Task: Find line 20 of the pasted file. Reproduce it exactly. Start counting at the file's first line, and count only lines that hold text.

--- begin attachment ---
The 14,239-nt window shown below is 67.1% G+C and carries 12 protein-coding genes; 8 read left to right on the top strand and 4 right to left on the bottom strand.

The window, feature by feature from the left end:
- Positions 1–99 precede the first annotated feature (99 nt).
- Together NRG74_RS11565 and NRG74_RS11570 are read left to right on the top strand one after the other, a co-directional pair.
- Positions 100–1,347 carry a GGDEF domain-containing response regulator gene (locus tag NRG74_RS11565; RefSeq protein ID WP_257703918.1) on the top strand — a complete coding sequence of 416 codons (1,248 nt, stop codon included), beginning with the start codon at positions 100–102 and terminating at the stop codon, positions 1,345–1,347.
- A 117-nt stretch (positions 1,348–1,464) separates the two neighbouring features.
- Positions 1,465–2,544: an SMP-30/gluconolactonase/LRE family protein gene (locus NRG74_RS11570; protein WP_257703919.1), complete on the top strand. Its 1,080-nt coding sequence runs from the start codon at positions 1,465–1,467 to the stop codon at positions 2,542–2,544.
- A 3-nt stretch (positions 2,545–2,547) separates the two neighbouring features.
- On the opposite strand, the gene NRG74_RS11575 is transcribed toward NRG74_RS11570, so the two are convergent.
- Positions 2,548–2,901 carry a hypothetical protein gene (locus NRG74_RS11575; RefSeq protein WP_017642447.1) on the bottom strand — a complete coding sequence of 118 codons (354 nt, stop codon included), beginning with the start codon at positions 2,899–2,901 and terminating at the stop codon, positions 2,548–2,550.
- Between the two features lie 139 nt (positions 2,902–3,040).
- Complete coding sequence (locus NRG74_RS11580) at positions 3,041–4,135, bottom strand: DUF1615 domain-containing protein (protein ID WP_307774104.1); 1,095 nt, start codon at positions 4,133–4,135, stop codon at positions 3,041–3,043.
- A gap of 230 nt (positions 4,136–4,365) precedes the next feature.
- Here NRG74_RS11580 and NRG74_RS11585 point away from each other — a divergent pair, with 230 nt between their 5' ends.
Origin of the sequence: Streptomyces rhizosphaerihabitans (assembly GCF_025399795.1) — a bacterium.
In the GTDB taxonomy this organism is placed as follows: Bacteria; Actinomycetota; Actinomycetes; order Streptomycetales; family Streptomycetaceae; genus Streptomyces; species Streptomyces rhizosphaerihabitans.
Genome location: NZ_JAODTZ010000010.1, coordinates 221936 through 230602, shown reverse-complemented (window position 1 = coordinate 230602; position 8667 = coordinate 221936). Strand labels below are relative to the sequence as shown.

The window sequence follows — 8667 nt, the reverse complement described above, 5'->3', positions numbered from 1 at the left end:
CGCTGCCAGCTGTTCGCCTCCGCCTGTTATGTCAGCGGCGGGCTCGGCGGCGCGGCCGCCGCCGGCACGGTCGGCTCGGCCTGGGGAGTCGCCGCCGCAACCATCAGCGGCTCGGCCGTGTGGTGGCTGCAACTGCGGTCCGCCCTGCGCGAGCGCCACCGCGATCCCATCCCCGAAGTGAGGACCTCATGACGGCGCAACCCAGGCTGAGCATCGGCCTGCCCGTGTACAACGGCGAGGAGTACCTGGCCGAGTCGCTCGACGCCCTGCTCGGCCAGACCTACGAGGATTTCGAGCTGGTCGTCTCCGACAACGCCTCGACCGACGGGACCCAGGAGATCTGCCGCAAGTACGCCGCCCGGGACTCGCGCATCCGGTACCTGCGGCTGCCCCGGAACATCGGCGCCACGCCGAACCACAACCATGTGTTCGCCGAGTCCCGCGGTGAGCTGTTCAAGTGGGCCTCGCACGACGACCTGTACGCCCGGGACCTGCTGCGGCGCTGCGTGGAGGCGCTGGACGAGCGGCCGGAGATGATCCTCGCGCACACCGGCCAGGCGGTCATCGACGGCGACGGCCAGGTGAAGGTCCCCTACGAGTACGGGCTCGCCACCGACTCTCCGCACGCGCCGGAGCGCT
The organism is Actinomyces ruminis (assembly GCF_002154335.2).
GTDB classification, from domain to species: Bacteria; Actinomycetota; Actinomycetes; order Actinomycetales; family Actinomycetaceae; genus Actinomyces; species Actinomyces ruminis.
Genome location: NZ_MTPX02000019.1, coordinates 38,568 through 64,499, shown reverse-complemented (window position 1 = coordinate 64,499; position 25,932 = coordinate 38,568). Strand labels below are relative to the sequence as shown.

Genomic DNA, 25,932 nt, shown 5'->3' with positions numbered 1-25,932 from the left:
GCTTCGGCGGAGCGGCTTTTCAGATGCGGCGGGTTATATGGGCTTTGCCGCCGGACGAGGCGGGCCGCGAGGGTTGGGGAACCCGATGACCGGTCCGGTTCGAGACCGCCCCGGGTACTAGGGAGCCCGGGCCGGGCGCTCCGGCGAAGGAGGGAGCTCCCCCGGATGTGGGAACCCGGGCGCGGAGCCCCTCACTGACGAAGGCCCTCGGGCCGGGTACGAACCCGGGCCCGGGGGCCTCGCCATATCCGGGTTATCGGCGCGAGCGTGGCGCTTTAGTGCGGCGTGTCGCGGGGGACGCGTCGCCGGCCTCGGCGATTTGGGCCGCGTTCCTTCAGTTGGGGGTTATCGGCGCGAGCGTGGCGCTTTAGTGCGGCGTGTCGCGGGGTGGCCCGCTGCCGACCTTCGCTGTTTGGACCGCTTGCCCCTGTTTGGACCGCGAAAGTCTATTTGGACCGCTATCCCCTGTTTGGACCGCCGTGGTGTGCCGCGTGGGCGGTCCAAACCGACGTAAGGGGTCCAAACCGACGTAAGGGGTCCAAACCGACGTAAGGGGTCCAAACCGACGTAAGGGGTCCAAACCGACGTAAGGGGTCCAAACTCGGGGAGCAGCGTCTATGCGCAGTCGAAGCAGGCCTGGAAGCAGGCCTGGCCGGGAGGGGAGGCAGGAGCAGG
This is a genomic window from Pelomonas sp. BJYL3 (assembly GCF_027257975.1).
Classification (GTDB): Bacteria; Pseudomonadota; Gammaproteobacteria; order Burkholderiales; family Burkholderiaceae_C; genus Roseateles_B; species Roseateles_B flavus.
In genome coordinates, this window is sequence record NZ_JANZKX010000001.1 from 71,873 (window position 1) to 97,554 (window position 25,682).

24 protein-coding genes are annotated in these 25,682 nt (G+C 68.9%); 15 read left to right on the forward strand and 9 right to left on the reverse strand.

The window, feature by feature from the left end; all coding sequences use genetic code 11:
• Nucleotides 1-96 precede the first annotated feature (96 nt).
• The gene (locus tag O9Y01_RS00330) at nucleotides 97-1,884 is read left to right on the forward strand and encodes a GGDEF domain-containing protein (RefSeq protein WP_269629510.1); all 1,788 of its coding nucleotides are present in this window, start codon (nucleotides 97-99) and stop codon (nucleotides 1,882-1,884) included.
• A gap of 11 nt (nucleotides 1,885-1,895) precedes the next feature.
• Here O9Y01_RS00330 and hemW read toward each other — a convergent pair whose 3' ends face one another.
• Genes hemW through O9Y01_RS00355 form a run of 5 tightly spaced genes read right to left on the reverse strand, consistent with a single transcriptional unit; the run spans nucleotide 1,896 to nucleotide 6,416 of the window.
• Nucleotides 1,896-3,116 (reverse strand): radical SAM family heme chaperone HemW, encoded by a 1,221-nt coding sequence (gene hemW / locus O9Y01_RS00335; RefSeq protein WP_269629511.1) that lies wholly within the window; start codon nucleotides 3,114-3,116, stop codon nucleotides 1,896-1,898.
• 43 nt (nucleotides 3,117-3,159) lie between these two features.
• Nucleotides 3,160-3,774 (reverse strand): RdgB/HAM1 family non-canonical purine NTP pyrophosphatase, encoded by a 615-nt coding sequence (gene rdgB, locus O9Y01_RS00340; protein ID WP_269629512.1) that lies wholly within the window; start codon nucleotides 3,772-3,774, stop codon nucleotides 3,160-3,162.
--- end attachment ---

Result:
The organism is Actinomyces ruminis (assembly GCF_002154335.2).